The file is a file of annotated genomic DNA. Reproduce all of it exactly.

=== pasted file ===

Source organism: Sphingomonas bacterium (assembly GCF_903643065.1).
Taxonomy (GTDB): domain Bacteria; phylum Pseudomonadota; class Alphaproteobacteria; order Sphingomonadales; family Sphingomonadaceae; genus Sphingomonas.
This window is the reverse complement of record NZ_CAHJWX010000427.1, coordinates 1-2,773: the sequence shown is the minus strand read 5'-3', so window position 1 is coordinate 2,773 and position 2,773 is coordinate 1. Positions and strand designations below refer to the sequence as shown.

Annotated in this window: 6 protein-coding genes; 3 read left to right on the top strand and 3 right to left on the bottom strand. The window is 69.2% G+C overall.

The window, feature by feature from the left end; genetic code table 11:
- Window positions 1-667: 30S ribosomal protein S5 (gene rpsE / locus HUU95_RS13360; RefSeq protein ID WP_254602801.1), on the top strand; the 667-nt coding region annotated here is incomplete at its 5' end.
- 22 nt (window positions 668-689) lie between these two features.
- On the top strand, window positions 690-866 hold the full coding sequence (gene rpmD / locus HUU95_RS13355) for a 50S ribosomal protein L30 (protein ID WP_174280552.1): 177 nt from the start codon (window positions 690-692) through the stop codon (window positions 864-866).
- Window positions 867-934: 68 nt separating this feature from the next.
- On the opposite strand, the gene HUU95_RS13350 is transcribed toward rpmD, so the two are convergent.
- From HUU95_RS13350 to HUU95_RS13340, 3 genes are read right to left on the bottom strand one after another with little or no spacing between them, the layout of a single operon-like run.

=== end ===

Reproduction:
Source organism: Sphingomonas bacterium (assembly GCF_903643065.1).
Taxonomy (GTDB): domain Bacteria; phylum Pseudomonadota; class Alphaproteobacteria; order Sphingomonadales; family Sphingomonadaceae; genus Sphingomonas.
This window is the reverse complement of record NZ_CAHJWX010000427.1, coordinates 1-2,773: the sequence shown is the minus strand read 5'-3', so window position 1 is coordinate 2,773 and position 2,773 is coordinate 1. Positions and strand designations below refer to the sequence as shown.

Annotated in this window: 6 protein-coding genes; 3 read left to right on the top strand and 3 right to left on the bottom strand. The window is 69.2% G+C overall.

The window, feature by feature from the left end; genetic code table 11:
- Window positions 1-667: 30S ribosomal protein S5 (gene rpsE / locus HUU95_RS13360; RefSeq protein ID WP_254602801.1), on the top strand; the 667-nt coding region annotated here is incomplete at its 5' end.
- 22 nt (window positions 668-689) lie between these two features.
- On the top strand, window positions 690-866 hold the full coding sequence (gene rpmD / locus HUU95_RS13355) for a 50S ribosomal protein L30 (protein ID WP_174280552.1): 177 nt from the start codon (window positions 690-692) through the stop codon (window positions 864-866).
- Window positions 867-934: 68 nt separating this feature from the next.
- On the opposite strand, the gene HUU95_RS13350 is transcribed toward rpmD, so the two are convergent.
- From HUU95_RS13350 to HUU95_RS13340, 3 genes are read right to left on the bottom strand one after another with little or no spacing between them, the layout of a single operon-like run.